Read: Breathing Life into Books with Your Mana‘o

Also referenced here: The Learning Questions of Synergy

Sunday, September 10, 2006

PodCamp Lunch Sunday

PodCamp Lunch 1
Originally uploaded by shersteve.

The "Power of We" was in full force at the first PodCamp here in Boston this weekend. The photo shows two key types of interactions that occured during lunch. Of course, more of these occured in the halls, before and after the sessions, and during the sessions themselves.

One - conversations generated a buzz. Whether one to one, or one to multiple, there were many going on all the time.

Two - one form the conversations took was in a recorded format. Here Christopher S. Penn, white shirt black sleeve, is capturing some video during an interview with PodCampers.

The energy and synergy created by the lunch room buzz will continue to play out over the next days, weeks, months...

Stay tuned to PodCamp. There will be another one in Boston in 2007. There is talk of bring this format to other major areas. It may come you something reachable from your neighborhood.

If it does, do stop stop anywhere, get thee there. It is worth it!

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The labyrinth of emotions

Emotional life is still a realm full of uncertainties for many people. It is probably one of those things that most people understand as long as they age.

Last week our friend Sean made some questions to me concerning emotions. He found out that there are six basic emotions, four negative, one neutral and one positive (joy).

As I have been interested in the emotional side of experience his was my answer:

1. Your e-mail was very interesting. You distinguish six emotions, 4 dangerous, one neutral and one positive. I don't know exactly how many emotions there can exist. As anthropologists Catherine Lutz and Jean L.Briggs have found out, the naming and classifying of emotions has a lot to do with the distinctions prevailing in a certain culture. Language helps to build a culture of emotions, and of course a social Dictionary of emotional experiences or states. The most exhaustive list of emotional terms I have come across was written by Spinoza in his Ethics. That is almost a complete dictionary of affective states.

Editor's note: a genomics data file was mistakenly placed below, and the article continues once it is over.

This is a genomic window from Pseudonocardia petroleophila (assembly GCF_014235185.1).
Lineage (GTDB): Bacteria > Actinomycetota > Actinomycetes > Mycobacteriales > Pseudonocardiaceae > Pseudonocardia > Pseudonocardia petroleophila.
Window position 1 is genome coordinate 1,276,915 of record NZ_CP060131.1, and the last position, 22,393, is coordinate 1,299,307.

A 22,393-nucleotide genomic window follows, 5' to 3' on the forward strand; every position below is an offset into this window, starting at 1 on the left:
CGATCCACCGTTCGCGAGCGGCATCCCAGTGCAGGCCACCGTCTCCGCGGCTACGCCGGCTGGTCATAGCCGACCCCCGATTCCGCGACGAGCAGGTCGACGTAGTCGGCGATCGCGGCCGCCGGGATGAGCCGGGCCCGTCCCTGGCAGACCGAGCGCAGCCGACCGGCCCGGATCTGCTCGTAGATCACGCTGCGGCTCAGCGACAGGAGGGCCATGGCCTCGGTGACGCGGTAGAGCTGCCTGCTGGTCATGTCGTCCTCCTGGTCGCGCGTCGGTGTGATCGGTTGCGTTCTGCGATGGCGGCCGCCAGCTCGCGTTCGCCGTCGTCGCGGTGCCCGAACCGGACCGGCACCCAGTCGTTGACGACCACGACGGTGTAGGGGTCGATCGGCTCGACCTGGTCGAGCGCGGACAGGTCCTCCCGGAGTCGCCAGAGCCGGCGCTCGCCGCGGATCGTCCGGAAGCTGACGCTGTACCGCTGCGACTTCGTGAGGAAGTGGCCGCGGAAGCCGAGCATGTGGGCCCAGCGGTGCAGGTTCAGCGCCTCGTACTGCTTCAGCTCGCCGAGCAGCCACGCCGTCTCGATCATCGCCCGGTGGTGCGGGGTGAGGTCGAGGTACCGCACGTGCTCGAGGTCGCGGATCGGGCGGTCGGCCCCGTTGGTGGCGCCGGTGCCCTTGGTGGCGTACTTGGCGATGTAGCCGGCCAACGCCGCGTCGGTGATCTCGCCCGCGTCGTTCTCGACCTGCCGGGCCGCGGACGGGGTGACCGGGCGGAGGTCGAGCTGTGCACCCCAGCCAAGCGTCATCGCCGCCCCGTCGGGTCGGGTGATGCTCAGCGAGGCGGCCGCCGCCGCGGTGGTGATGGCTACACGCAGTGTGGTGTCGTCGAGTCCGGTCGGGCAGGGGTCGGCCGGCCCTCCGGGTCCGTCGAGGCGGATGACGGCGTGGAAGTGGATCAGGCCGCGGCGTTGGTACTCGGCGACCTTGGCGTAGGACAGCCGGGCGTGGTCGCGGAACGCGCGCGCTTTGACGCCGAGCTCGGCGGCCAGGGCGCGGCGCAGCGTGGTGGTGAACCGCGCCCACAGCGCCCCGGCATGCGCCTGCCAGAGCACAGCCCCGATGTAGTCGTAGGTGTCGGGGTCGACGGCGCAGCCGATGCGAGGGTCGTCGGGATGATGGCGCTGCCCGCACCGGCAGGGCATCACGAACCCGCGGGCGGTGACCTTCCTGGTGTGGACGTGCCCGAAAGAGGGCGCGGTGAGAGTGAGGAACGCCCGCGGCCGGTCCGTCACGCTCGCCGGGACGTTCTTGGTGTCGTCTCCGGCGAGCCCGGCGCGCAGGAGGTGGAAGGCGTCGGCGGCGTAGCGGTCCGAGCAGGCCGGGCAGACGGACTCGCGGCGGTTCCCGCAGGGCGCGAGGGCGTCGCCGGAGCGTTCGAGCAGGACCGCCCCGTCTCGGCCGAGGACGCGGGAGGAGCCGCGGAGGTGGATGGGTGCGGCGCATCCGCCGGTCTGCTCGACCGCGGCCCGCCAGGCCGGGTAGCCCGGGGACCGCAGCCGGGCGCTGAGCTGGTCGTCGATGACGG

2. I agree with you that when you make exercise, your emotional tone changes for the better. There is in any person what we could call soul, and that psychoanalists like Heinz Kohut called the Self. When you strengthen you self, your soul shines and your emotional experience of events becomes enhanced. Eastern cultures have deepend far more than we have done in terms of relating self satisfaction and simple techniques like breathing or body movement.

3. Sensual touch as Joseph Lichtenberg has stated, is a source of joy and of self strengthening. You can read about this in his book "Psychoanalysis and motivation". It provides joy and liberates our soul from defensive barriers. It makes us enjoy the situation and our relationship toward things.

4. Negative emotions such as hate or shame have a semiotic value. They are signs of some kind of relationship between you and your fate, the things that happen to you, the way you relate to the world. They are difficult to handle. Jung talked about people having a function of their personality underdeveloped. He called that the inferior function. According to Jung's model, some people feel unable to manage their own emotions, they cannot differentiate between the cause of an emotion for instance, and their experience of it (their symptoms to say it simply).